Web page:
the practical buddhist : essentials

rethinking rebirth and reincarnation

The religious nature of life after death

I think it’s safe to say the vast majority of traditional Buddhists believe that to be a Buddhist, one must believe in reincarnation or rebirth. Certainly non-Buddhists tend to associated these doctrinal concepts with Buddhism at large. However, a closer look at the origins and development of Buddhist thought leads to another conclusion.

Writing in his book, Buddhism Without Beliefs, Stephen Batchelor says this:

“Religions are united not by belief in God, but by belief in life after death.”

Not all religions believe in the same God. But what all mainstream religions have in common is, as Batchelor points out, is the belief in some sort of afterlife.

If you research this you’ll find that the descriptions of the afterlife also differs (no big surprise here) among the mainstream religions.

Buddhism doesn’t describe the attributes or qualities of any deity, however, the Buddha did describe a cycle of rebirth or reincarnation that most categorize as an afterlife.

In Practical or Secular Buddhism, there are no beliefs in God, original sin, man’s needs for redemption, or an afterlife.

Therefore, it becomes necessary examine why the Buddha spoke of an afterlife and how it has has affected the practice of Buddhism.

Why the Buddha spoke of rebirth

While many religions, including traditional Buddhism, make the point that life continues after death, the claim alone doesn’t make it true.

Just as the earth’s inhabitants believed that the earth was flat, the claim didn’t affect the shape of the planet.

The Buddha lived 2,600 years ago. In his time, similar to finding someone in the early 1500’s that didn’t believe the earth was flat (disproved by Ferdinand Magellan’s circumnavigation of the globe), it would’ve been difficult to to locate someone who didn’t believe in an afterlife. It was the current thinking of the day, influenced by generations of spiritual and cultural norms.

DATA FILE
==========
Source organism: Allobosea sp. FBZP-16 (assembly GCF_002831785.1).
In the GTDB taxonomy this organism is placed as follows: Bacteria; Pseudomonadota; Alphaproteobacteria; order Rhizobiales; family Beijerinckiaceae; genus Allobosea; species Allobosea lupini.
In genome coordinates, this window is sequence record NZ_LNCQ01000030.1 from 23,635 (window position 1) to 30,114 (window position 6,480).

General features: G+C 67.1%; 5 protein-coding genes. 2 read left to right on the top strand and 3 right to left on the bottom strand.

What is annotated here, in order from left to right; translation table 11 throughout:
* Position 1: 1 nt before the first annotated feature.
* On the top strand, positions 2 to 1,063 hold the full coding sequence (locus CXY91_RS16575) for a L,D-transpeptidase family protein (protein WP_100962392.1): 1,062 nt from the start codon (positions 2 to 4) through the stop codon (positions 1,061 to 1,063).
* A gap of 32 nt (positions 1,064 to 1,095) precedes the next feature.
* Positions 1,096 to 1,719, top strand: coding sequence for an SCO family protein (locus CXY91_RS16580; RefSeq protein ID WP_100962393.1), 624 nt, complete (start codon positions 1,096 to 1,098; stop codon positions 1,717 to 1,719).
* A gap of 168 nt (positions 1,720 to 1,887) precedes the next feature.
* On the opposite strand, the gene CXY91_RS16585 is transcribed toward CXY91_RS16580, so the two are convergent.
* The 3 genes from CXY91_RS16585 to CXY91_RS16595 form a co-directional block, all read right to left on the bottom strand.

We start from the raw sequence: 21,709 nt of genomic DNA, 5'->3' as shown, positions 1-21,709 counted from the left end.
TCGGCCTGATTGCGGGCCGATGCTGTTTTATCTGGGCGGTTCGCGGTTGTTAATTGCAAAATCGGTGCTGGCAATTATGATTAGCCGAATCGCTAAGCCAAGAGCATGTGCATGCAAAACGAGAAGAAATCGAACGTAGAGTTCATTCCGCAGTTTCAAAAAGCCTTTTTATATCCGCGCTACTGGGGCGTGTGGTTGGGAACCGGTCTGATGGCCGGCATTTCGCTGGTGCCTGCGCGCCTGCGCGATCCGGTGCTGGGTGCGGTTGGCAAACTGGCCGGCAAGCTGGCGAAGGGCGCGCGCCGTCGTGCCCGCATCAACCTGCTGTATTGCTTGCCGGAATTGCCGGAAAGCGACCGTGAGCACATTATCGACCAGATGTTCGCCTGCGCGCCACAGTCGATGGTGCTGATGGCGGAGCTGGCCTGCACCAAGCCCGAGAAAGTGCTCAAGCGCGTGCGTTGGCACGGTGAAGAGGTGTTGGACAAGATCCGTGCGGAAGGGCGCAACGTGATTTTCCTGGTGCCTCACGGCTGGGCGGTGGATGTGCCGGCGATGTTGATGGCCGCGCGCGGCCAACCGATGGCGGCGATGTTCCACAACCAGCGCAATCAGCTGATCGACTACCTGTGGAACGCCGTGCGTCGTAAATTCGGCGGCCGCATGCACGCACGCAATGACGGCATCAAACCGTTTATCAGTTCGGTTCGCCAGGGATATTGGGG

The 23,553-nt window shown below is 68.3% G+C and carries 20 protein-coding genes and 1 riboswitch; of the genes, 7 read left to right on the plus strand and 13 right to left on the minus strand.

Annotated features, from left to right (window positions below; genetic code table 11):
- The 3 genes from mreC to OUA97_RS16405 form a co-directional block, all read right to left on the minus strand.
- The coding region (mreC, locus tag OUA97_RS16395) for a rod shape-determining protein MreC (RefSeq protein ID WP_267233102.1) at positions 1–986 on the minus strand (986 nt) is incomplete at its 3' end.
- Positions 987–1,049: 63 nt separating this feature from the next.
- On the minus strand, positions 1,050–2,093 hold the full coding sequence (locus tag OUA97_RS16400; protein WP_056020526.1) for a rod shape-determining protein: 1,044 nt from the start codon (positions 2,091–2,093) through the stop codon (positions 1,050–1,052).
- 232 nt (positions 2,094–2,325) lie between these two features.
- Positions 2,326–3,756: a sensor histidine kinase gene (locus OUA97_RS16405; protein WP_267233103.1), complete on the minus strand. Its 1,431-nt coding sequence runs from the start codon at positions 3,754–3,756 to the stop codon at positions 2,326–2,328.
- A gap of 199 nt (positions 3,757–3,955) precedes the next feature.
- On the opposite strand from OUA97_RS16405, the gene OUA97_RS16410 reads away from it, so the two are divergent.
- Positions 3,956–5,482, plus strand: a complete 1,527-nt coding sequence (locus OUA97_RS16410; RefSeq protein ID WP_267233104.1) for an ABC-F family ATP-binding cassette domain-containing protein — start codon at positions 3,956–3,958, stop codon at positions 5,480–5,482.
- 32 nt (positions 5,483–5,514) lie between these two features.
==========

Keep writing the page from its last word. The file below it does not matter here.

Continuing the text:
The Buddha, whose spiritual heritage included a form of Hinduism and severe asceticism, favored this view and was undoubtedly influenced by this idea of rebirth where the spirit specific to each personality discards then skin and physical body of one and is passed on to another just coming into the world.

Indeed, the Tibetan lineage of Gelug Buddhism adopted this principle and the current Dalai Lama is the supposed fourteenth reincarnation of a tulku, the bodhisattvah of compassion. However, not all schools of Buddhism buy into this principle.

Not all Buddhists agree on rebirth

In Zen Buddhism, the doctrines of rebirth and reincarnation are not supported because of the inability to consciously experience it.  Dōgen Zenji, the founder of Japanese Sōtō Zen, writes the following regarding reincarnation:

“According to [that] non-Buddhist view, there is one spiritual intelligence existing within our bodies. When this body dies, the spirit casts off the skin and is reborn.

If we learn this view as the Buddha’s Dharma we are even more foolish than a person who grasps a tile or pebble thinking it to be a golden treasure.”

Dōgen clearly didn’t associate an afterlife with Buddha’s Dharma. Specifically, in Zen the past and future are considered to be merely ideas which are held in the present. Because as living beings rebirth can only be viewed as something which may have happened in the past or that might happen in the future, we must essentially reject the present moment, or Dharma, in order to even consider it.1